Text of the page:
Whistleblower Protections and Incentives for Auditors and Accountants

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IMGCAP(1)][IMGCAP(2)]Two years ago, the Supreme Court held in Lawson v. FMR that employees of contractors of public companies, including employees of accounting and audit firms, are protected under the whistleblower protection provision of the Sarbanes-Oxley Act.

Lawson recognizes the critical roles that auditors and accountants play in exposing fraud, and the importance of affording these critical gatekeepers robust whistleblower protection.

In addition to being protected against retaliation, auditors and accountants have a financial incentive to report fraud to the SEC. In certain circumstances, auditors and accountants may be eligible for a whistleblower bounty under the SEC’s whistleblower reward program. This article summarizes the rewards and protections for auditors and accountants who disclose fraud or other violations of federal securities laws.

Reasons to Protect Auditors and Accountants from Retaliation
The majority opinion in Lawson closely examines the legislative history of Sarbanes-Oxley’s whistleblower protection provision and discusses why it is essential to protect accountants and auditors from retaliation:

“Also clear from the legislative record is Congress’ understanding that outside professionals bear significant responsibility for reporting fraud by the public companies with whom they contract, and that fear of retaliation was the primary deterrent to such reporting by the employees of Enron’s contractors. Congressional investigators discovered ample evidence of contractors demoting or discharging employees they have engaged who jeopardized the contractor’s business relationship with Enron by objecting to Enron’s financial practices. . . . . Emphasizing the importance of outside professionals as ‘gatekeepers who detect and deter fraud,’ the Senate Report concludes: ‘Congress must reconsider the incentive system that has been set up that encourages accountants and lawyers who come across fraud in their work to remain silent.’ Id., at 20–21. From this legislative history, one can safely conclude that Congress enacted §1514A aiming to encourage whistleblowing by contractor employees who suspect fraud involving the public companies with whom they work.”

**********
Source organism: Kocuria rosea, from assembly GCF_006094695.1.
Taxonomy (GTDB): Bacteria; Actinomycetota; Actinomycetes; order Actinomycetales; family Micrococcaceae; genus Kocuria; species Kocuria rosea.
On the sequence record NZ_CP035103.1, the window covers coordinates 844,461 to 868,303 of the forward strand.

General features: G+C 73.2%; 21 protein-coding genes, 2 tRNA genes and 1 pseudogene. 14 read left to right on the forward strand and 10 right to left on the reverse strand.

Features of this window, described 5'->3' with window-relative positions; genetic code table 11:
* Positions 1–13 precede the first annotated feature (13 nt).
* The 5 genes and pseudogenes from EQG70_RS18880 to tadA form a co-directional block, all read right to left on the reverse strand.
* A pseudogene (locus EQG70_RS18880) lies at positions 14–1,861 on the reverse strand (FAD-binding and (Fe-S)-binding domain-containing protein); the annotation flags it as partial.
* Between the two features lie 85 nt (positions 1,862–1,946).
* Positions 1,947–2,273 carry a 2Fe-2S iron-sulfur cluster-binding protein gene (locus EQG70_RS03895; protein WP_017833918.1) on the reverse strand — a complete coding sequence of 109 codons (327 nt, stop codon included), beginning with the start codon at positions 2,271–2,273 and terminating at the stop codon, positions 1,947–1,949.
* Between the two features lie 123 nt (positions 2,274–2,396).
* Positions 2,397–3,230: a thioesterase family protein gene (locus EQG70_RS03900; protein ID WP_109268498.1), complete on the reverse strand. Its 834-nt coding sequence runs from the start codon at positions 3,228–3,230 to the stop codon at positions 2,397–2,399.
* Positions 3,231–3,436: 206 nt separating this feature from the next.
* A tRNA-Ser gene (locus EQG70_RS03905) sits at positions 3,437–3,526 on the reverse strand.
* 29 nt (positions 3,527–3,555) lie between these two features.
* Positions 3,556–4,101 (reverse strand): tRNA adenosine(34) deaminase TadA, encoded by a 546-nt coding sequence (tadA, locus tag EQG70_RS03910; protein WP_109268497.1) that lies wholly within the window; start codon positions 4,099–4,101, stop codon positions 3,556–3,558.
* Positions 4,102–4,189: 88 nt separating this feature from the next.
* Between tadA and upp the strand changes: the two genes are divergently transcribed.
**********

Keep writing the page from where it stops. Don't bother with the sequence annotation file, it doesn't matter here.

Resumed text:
SOX Whistleblower Protection for Auditors and Accountants
In the audit room, it is rarely popular to bring up new issues. Auditors already work excruciatingly long hours with tight deadlines, and finding problems only creates more work. While there is a prevalent perception that auditors are combing corporate financial statements in the hopes of uncovering fraud, in reality identifying fraud during a year-end audit creates several challenges. From the partners all the way down to the associates, an audit becomes exponentially more difficult and time consuming when a client has problems with its controls or financial statements.

Furthermore, the partners often prefer not to annoy their clients. Indeed, the “independent and objective” partners have a substantial interest in maintaining positive client relations. Audit firms receive sizable fees to ensure that the client’s financial statements are materially correct and there is fierce competition to retain existing clients and attract new clients. However, when an audit firm actually does its job, it may suffer as a result. In February 2016, Ceres fired the audit firm KPMG for issuing a going concern opinion.